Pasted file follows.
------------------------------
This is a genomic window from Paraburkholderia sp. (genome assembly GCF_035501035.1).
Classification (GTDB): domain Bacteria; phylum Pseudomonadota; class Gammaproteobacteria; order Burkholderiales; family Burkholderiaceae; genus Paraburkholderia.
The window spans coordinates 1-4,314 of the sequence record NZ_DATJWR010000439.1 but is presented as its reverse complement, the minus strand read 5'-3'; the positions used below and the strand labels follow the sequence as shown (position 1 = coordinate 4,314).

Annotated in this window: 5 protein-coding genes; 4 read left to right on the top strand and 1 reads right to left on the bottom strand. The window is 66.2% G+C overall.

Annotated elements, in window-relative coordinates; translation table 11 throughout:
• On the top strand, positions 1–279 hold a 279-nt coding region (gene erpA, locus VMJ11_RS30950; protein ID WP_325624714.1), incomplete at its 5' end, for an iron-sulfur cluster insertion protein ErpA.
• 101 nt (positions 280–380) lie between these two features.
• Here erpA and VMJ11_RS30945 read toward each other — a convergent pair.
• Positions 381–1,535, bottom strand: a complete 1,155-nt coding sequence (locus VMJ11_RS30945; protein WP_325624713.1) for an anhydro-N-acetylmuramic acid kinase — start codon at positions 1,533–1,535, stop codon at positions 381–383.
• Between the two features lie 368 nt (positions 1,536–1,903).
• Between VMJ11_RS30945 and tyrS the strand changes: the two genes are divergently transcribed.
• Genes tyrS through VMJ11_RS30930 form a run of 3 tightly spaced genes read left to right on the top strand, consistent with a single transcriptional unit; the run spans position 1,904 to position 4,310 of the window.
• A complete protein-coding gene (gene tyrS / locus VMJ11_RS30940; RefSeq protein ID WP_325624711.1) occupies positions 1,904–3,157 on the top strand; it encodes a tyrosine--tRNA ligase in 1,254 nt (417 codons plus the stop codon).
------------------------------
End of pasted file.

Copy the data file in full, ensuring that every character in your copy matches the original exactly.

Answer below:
This is a genomic window from Paraburkholderia sp. (genome assembly GCF_035501035.1).
Classification (GTDB): domain Bacteria; phylum Pseudomonadota; class Gammaproteobacteria; order Burkholderiales; family Burkholderiaceae; genus Paraburkholderia.
The window spans coordinates 1-4,314 of the sequence record NZ_DATJWR010000439.1 but is presented as its reverse complement, the minus strand read 5'-3'; the positions used below and the strand labels follow the sequence as shown (position 1 = coordinate 4,314).

Annotated in this window: 5 protein-coding genes; 4 read left to right on the top strand and 1 reads right to left on the bottom strand. The window is 66.2% G+C overall.

Annotated elements, in window-relative coordinates; translation table 11 throughout:
• On the top strand, positions 1–279 hold a 279-nt coding region (gene erpA, locus VMJ11_RS30950; protein ID WP_325624714.1), incomplete at its 5' end, for an iron-sulfur cluster insertion protein ErpA.
• 101 nt (positions 280–380) lie between these two features.
• Here erpA and VMJ11_RS30945 read toward each other — a convergent pair.
• Positions 381–1,535, bottom strand: a complete 1,155-nt coding sequence (locus VMJ11_RS30945; protein WP_325624713.1) for an anhydro-N-acetylmuramic acid kinase — start codon at positions 1,533–1,535, stop codon at positions 381–383.
• Between the two features lie 368 nt (positions 1,536–1,903).
• Between VMJ11_RS30945 and tyrS the strand changes: the two genes are divergently transcribed.
• Genes tyrS through VMJ11_RS30930 form a run of 3 tightly spaced genes read left to right on the top strand, consistent with a single transcriptional unit; the run spans position 1,904 to position 4,310 of the window.
• A complete protein-coding gene (gene tyrS / locus VMJ11_RS30940; RefSeq protein ID WP_325624711.1) occupies positions 1,904–3,157 on the top strand; it encodes a tyrosine--tRNA ligase in 1,254 nt (417 codons plus the stop codon).